Employers should note that the CPO has the power as of April 1, 2012 (or earlier if an alternate date is proclaimed by the Lieutenant Governor), to introduce mandatory training and other standards required for the certification of a JHSC member. JHSC members already certified under the Workplace Safety and Insurance Act (“WSIA”) are deemed to be certified under the OHSA. Employers should expect to enlarge their budgets for the training of new JHSC members.
The most significant amendment to the reprisal provision of the OHSA allows inspectors to refer reprisals to the Ontario Labour Relations Board. Prior to the amendment, it was a worker’s responsibility to identify a reprisal and initiate a complaint. Inspectors will soon be able to make a referral upon obtaining a worker’s consent and in circumstances where a complaint has not already been filed by the worker. This provision of the Act will come into force on a future date to be proclaimed by the Lieutenant Governor.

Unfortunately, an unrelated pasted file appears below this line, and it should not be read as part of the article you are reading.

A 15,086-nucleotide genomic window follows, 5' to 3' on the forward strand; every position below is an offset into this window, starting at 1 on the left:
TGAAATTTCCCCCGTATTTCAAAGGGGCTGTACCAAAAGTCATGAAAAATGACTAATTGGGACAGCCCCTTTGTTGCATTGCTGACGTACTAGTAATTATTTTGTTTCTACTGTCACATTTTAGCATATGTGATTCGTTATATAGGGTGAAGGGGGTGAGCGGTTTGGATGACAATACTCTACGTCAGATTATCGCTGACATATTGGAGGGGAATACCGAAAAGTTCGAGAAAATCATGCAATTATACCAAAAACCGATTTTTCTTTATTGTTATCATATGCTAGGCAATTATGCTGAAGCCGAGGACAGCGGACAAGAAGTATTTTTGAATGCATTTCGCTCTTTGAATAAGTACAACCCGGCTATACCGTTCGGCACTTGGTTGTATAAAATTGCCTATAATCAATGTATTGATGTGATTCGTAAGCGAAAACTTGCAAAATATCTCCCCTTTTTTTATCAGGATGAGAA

The Minister of Labour may designate an entity as a safe workplace association or as a medical clinic or training center specializing in occupational health and safety matters if the entity meets prescribed standards, which have not yet been established. Designated entities may be eligible for a grant from the Ministry. Once standards are established for designated entities, the Minister will publish the new standards along with the date by which entities must comply.
Entities currently designated as a safe workplace association or as a medical clinic or training centre specializing in occupational health and safety matters under section 6 of the WSIA will retain that designation under the current WSIA standards until a date to be specified by the Minister of Labour.
MINISTRY OF LABOUR ENFORCEMENT BLITZ – NOVEMBER 2011
Ontario will target workplace hazards related to racking and storage during an enforcement blitz at industrial workplaces across the province.